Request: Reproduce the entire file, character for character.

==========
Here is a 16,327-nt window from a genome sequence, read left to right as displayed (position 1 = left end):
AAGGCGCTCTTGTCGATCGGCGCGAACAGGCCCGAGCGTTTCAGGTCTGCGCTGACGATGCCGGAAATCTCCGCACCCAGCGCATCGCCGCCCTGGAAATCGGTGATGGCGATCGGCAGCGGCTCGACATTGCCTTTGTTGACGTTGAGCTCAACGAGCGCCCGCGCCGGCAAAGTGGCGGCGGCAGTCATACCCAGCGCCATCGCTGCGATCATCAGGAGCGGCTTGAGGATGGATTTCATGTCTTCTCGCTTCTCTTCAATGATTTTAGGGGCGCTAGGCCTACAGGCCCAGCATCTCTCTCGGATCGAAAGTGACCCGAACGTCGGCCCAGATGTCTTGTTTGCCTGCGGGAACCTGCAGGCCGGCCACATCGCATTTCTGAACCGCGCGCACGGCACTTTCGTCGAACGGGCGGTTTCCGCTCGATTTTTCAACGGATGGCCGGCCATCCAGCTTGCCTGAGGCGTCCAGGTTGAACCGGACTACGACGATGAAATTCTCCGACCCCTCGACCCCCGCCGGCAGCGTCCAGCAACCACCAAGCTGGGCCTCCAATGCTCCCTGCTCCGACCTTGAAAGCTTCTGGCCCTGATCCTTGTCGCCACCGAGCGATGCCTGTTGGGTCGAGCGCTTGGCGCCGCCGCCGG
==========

Here is a 16,327-nt window from a genome sequence, read left to right as displayed (position 1 = left end):
AAGGCGCTCTTGTCGATCGGCGCGAACAGGCCCGAGCGTTTCAGGTCTGCGCTGACGATGCCGGAAATCTCCGCACCCAGCGCATCGCCGCCCTGGAAATCGGTGATGGCGATCGGCAGCGGCTCGACATTGCCTTTGTTGACGTTGAGCTCAACGAGCGCCCGCGCCGGCAAAGTGGCGGCGGCAGTCATACCCAGCGCCATCGCTGCGATCATCAGGAGCGGCTTGAGGATGGATTTCATGTCTTCTCGCTTCTCTTCAATGATTTTAGGGGCGCTAGGCCTACAGGCCCAGCATCTCTCTCGGATCGAAAGTGACCCGAACGTCGGCCCAGATGTCTTGTTTGCCTGCGGGAACCTGCAGGCCGGCCACATCGCATTTCTGAACCGCGCGCACGGCACTTTCGTCGAACGGGCGGTTTCCGCTCGATTTTTCAACGGATGGCCGGCCATCCAGCTTGCCTGAGGCGTCCAGGTTGAACCGGACTACGACGATGAAATTCTCCGACCCCTCGACCCCCGCCGGCAGCGTCCAGCAACCACCAAGCTGGGCCTCCAATGCTCCCTGCTCCGACCTTGAAAGCTTCTGGCCCTGATCCTTGTCGCCACCGAGCGATGCCTGTTGGGTCGAGCGCTTGGCGCCGCCGCCGG